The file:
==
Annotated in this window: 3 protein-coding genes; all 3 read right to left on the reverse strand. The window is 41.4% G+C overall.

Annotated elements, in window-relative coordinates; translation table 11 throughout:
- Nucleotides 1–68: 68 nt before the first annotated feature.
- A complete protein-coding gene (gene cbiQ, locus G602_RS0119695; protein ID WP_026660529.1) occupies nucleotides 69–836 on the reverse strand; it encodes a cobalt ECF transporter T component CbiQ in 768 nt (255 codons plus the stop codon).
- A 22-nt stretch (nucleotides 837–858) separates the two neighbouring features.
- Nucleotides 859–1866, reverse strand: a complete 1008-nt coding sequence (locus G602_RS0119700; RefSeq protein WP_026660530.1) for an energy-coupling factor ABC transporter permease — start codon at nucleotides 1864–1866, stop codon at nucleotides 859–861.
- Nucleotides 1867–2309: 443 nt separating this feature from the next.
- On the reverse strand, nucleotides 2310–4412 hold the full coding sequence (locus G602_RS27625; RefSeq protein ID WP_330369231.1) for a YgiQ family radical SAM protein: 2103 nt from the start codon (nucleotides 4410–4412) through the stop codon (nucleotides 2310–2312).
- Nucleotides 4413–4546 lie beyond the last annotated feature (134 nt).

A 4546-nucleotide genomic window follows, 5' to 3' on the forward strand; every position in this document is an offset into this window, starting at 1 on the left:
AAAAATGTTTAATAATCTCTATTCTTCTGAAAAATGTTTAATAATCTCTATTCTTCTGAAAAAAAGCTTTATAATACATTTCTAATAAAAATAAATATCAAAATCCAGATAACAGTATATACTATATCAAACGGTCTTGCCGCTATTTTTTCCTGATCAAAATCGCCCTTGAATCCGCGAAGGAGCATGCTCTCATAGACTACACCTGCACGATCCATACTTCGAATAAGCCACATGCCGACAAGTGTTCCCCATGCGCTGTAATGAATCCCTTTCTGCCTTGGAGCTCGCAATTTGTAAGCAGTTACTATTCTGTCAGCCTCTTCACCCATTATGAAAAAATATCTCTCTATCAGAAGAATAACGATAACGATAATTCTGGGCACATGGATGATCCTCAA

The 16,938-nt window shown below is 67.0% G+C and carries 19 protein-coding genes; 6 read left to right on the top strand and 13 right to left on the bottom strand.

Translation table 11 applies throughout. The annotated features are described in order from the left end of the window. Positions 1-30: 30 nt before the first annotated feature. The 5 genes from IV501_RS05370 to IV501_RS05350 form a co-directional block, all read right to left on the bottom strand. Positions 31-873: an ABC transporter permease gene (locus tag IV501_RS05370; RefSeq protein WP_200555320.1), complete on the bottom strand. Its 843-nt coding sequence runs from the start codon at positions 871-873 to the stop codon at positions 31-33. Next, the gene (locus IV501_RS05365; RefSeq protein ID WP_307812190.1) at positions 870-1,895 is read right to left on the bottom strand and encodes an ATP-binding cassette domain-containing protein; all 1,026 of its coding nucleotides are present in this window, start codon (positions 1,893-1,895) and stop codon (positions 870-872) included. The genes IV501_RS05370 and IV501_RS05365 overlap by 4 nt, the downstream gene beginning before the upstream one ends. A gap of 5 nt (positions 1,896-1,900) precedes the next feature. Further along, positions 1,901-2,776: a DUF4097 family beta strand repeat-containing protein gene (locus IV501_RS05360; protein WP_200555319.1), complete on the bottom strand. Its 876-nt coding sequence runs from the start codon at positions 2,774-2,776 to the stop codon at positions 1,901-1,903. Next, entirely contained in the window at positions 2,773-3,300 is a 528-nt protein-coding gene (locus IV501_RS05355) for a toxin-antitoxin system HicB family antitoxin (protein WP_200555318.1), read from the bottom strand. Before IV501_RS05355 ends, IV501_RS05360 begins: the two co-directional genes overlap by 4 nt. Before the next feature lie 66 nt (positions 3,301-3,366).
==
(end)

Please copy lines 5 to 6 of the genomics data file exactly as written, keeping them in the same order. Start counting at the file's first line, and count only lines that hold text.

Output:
- A 22-nt stretch (nucleotides 837–858) separates the two neighbouring features.
- Nucleotides 859–1866, reverse strand: a complete 1008-nt coding sequence (locus G602_RS0119700; RefSeq protein WP_026660530.1) for an energy-coupling factor ABC transporter permease — start codon at nucleotides 1864–1866, stop codon at nucleotides 859–861.